The Ministère des Transports du Québec typically uses large urban centres as control cities, even if they are far away and even outside the province. For example, signs in Montreal, Quebec, indicate control cities as far as Toronto and Ottawa on major Autoroutes 20 and 40 respectively. New York and Vermont are used as control cities for Autoroutes 15 and 35 respectively.

The New Brunswick Department of Transportation tends to use cities within the province as control cities. The Trans-Canada Highway uses Edmundston, Fredericton, Moncton and Sackville as control cities from north to south. Bordering provinces are used sparingly, and only after they are the only remaining destination on the highway. Route 95, the link between the Trans-Canada Highway and Interstate 95, uses only Houlton, Maine as a control city to the west.

Europe

Continental Europe

Unlike in the United States and Canada, roads in Continental Europe are not signed with directional banners (east, west, north, and south), so the direction of the route is indicated by a major city or destination (directly or indirectly) reached by the route (examples FR-1 and DK-1 below). While not called "control cities", the function is the same.

Britain and Ireland

On UK motorways and primary routes, motorists are directed to the next primary destination. The term "control city" is not used. Though directional banners are not used, routes frequently direct use regional destinations (e.g. the South West, North Wales, Scotland) to direct long-distance traffic.

In the Republic of Ireland, directional banners are used on the M50.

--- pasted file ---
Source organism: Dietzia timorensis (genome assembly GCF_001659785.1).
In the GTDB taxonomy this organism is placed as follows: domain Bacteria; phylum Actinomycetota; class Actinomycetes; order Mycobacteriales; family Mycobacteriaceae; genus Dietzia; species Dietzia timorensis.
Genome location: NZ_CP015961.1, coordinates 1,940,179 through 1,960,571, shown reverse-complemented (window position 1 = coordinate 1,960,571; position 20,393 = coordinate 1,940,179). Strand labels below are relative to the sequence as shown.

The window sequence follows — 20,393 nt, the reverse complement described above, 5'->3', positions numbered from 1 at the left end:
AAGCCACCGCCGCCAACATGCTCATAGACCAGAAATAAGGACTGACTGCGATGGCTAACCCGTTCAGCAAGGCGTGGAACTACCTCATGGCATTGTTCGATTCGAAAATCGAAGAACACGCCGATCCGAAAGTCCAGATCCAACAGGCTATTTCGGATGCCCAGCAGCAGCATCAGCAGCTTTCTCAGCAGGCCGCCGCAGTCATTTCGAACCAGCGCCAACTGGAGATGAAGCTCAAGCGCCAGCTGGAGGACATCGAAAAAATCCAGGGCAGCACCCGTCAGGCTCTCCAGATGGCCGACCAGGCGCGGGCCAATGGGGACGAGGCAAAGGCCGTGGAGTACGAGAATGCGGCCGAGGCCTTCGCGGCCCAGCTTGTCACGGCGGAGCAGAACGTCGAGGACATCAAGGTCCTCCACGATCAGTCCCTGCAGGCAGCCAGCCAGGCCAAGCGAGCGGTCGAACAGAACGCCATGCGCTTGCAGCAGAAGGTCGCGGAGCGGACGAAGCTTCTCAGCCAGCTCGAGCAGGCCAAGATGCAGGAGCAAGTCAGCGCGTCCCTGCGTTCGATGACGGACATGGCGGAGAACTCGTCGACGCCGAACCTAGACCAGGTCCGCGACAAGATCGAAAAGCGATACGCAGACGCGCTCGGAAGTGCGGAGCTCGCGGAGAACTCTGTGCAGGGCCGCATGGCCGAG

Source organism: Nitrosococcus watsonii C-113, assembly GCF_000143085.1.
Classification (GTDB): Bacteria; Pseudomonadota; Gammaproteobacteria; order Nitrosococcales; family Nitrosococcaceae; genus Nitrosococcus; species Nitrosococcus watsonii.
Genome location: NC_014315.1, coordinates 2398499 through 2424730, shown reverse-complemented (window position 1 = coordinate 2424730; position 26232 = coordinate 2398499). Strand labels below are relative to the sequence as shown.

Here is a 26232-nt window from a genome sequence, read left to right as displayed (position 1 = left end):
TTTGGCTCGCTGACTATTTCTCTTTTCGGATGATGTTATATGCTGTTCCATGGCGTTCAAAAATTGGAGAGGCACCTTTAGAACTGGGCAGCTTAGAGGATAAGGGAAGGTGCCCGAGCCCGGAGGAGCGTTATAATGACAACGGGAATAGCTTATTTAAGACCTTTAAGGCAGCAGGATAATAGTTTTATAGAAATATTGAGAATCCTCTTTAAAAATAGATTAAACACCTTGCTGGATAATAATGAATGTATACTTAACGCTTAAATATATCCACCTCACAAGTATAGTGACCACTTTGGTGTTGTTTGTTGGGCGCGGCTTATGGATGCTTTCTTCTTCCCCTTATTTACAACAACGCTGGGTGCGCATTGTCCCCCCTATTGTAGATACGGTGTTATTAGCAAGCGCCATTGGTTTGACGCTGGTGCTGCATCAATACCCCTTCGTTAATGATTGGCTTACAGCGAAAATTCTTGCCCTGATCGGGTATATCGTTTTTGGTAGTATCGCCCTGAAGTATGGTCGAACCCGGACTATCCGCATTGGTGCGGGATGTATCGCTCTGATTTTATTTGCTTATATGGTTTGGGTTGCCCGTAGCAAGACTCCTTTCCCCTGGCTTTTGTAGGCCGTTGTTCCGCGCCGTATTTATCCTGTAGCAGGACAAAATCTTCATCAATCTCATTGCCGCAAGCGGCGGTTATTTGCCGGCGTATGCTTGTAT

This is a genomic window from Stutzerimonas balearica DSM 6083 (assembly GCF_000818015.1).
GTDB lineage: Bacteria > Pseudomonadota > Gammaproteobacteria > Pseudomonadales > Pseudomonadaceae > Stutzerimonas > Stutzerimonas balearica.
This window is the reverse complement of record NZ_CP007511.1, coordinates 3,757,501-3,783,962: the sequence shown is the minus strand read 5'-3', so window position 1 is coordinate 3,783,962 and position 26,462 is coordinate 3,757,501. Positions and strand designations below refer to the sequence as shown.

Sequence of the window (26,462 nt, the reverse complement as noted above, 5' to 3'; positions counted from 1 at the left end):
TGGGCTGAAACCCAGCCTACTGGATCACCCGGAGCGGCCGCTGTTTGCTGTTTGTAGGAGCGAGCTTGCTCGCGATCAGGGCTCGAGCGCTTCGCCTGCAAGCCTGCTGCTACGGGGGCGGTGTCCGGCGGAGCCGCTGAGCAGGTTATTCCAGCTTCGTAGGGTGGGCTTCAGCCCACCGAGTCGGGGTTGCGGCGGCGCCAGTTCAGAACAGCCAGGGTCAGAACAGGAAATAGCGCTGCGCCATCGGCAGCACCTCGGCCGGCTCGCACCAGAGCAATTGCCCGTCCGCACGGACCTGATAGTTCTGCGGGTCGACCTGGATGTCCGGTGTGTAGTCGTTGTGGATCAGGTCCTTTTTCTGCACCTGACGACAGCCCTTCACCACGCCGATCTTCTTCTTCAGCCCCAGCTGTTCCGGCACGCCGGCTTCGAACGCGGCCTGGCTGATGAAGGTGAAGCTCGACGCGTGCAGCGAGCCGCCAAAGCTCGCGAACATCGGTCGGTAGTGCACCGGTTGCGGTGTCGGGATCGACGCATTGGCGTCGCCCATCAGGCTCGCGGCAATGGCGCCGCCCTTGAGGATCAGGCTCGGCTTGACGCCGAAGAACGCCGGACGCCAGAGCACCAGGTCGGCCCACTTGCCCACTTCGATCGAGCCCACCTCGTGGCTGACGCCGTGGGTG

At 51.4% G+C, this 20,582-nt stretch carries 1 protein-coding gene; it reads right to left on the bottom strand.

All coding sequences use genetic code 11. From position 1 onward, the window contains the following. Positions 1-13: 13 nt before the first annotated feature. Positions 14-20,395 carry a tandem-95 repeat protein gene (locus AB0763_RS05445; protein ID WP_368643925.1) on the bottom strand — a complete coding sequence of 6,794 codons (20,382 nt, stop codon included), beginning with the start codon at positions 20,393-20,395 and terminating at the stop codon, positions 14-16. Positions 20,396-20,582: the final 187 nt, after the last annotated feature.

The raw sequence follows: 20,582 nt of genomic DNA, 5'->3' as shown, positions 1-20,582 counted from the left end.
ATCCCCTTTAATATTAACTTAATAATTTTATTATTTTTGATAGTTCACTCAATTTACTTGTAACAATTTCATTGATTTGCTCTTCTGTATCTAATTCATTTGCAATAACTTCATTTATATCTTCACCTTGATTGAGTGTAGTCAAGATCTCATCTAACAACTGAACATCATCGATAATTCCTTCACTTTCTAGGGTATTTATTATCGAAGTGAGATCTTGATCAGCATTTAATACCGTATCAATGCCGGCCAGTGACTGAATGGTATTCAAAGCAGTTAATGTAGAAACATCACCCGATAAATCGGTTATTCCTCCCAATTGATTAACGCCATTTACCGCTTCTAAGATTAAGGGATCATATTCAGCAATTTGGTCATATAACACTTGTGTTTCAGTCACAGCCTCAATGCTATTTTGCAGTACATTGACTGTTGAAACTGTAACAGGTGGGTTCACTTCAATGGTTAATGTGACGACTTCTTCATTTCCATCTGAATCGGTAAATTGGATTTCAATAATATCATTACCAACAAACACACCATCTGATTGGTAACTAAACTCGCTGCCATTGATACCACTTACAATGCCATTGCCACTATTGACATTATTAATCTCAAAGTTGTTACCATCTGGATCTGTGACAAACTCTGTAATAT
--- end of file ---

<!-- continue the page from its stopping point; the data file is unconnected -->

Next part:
Rest of World

Australia

Freeways, Motorways and Tollways in Australia, whilst not using the term 'Control City', operate on much the same system as in the United States and Europe. Directional markers are not used, instead the next large towns or cities which are likely to be the destination, or known waypoints for, motorists are used.

  • Within cities major suburbs will usually be used - In the eastern suburbs of Melbourne Chadstone & Dandenong, which are connecting hubs with the national route 1, Princes Highway, are used as route markers. Traveling inbound, depending upon the driver's location in Melbourne's east one of these markers will generally be used along with a marker 'City' referring to the Central Business District. The marker 'City' is only used when within the metropolitan area of a city, outside of the metropolitan area routes traveling towards that city will use the city's full name.
  • Outside of cities, major regional centers or capital cities will generally be used as markers.
  • The same principle applies to major and secondary surface roads in Australia, with the most major suburb or town, or the road's terminus in either direction being used as the 'control city'.
  • In some circumstances a major infrastructure location, most often Airports, will be used as a 'Control' City. In the case of surface roads if they connect to a freeway, motorway or tollway sometimes this connection will be used as a signing point.

Gallery

Notes

External links

  • List of Control Cities for Use in Guide Signs on Interstate Highways